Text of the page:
Bible Readings for June 29th
In Joshua 1, we see one of the most extreme transitions in the whole Bible—for the first time since Exodus 1, Israel is without Moses. But at the same time, this first chapter carefully connects the leadership of Joshua back to the leadership of Moses, providing a glimpse into the path Joshua will eventually take to complete the work that God began under Moses.
First, Yahweh transfers the mantle of leadership from Moses to Joshua bluntly in Joshua 1:2: “Moses my servant is dead. Now therefore arise, go over this Jordan, you and all this people, into the land that I am giving to them, to the people of Israel.” While Yahweh does not fail to acknowledge that Moses (“my servant”) was special, he doesn’t suggest in the least that losing Moses is going to end the mission. Instead, he tells Joshua exactly what to do to lead Israel into the land of Canaan.
Keep in mind that Israel has been in the wilderness for a full forty years at this point. No one who actually witnessed the signs and wonders that Yahweh had done to bring Israel out of Egypt is alive anymore, aside from Joshua and Caleb (Num. 14:26–38). The people Joshua will lead have known no life other than wandering in the wilderness, but there will be no further delays. Yahweh commands Joshua to lead the people into Canaan immediately.
Second, the watchword for Joshua’s ministry is “Be strong and courageous,” a phrase that occurs four times in this chapter alone (1:6, 7, 9, 18). If you recall, this was the encouragement that Moses had personally spoken to Joshua in Deuteronomy 31:7, and Yahweh used it to commission Joshua at that point Deut. 31:23)—but now is when the burden of leadership will require Joshua to be strong and courageous.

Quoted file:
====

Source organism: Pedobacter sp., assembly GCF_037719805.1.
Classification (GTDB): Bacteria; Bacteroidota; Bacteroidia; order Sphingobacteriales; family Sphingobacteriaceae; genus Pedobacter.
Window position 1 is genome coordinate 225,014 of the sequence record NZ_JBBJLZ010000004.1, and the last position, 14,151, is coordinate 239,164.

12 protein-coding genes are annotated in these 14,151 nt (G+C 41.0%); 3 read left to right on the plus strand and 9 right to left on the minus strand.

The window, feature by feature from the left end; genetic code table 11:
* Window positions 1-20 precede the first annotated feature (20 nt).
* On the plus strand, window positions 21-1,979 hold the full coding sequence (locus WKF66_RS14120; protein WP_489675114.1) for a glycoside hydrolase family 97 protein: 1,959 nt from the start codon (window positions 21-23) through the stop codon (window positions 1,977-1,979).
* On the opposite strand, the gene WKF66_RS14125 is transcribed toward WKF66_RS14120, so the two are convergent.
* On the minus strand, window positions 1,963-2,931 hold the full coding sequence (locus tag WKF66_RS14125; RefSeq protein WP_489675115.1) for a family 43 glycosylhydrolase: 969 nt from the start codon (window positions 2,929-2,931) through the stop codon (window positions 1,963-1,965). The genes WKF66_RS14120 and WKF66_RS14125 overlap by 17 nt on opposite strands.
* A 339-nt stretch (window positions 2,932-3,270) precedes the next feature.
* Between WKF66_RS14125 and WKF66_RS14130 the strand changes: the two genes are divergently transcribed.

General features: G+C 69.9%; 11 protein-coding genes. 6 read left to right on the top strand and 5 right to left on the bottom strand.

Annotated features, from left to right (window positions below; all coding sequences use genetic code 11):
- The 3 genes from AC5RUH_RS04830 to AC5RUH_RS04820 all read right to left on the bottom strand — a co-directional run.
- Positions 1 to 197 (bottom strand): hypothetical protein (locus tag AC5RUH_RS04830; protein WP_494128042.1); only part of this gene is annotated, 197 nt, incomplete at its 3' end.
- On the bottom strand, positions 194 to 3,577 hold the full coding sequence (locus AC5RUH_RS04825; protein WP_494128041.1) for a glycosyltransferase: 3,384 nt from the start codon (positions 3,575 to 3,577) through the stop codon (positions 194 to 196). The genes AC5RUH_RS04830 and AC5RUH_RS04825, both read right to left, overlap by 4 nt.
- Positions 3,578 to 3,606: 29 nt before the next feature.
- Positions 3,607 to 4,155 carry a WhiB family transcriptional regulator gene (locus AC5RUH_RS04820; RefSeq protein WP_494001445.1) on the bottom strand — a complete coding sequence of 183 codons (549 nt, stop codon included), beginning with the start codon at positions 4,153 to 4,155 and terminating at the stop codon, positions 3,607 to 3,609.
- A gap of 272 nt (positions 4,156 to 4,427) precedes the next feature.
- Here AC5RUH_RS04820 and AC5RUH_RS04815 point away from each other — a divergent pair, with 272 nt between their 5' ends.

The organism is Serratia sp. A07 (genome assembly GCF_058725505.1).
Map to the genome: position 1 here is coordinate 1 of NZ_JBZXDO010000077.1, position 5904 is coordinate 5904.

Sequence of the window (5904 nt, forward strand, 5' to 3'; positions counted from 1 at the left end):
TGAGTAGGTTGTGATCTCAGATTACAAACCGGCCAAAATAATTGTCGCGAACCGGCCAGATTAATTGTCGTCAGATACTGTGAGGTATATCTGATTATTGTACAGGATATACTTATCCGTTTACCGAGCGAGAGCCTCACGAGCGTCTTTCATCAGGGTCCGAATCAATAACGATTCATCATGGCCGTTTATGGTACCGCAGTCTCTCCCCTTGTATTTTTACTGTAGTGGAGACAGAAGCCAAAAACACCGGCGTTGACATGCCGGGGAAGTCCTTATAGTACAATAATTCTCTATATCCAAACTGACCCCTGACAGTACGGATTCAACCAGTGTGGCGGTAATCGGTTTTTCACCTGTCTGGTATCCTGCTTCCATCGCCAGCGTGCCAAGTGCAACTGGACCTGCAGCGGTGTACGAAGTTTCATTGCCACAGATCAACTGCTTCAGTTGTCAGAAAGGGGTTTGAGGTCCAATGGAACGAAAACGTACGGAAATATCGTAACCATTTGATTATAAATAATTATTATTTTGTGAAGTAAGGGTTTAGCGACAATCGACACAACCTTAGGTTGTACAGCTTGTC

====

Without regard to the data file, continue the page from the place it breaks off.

Third, Yahweh tells Joshua explicitly in Joshua 1:7–8 that he must be careful to obey the law of Moses. This is critical because it demonstrates that the law was not just Moses’s pet project or hobby horse; rather, the law was Yahweh’s law, and Yahweh expects his law to continue governing Israel. The fact that Israel has a new leader does not mean that Israel has a new law. Instead, the ministry of Moses would serve as the foundation for the ministry of Joshua.
Fourth, Joshua reaffirms the decision of Moses (Num. 32) to give the Reubenites and the Gadites the land east of the Jordan, provided that they go to war until Israel gains all the land of their inheritance (Josh. 1:10–18).
In Joshua 1, we see God’s relentless, eternal focus. God continues to bury his workmen, while continuing his work—and not only after the death of Moses, but in our lives and churches also until the day that Jesus Christ returns to lead his people forever into their inheritance.
Scripture quotations are from The Holy Bible, English Standard Version copyright © 2001 by Crossway Bibles, a division of Good News Publishers. Used by permission. All rights reserved.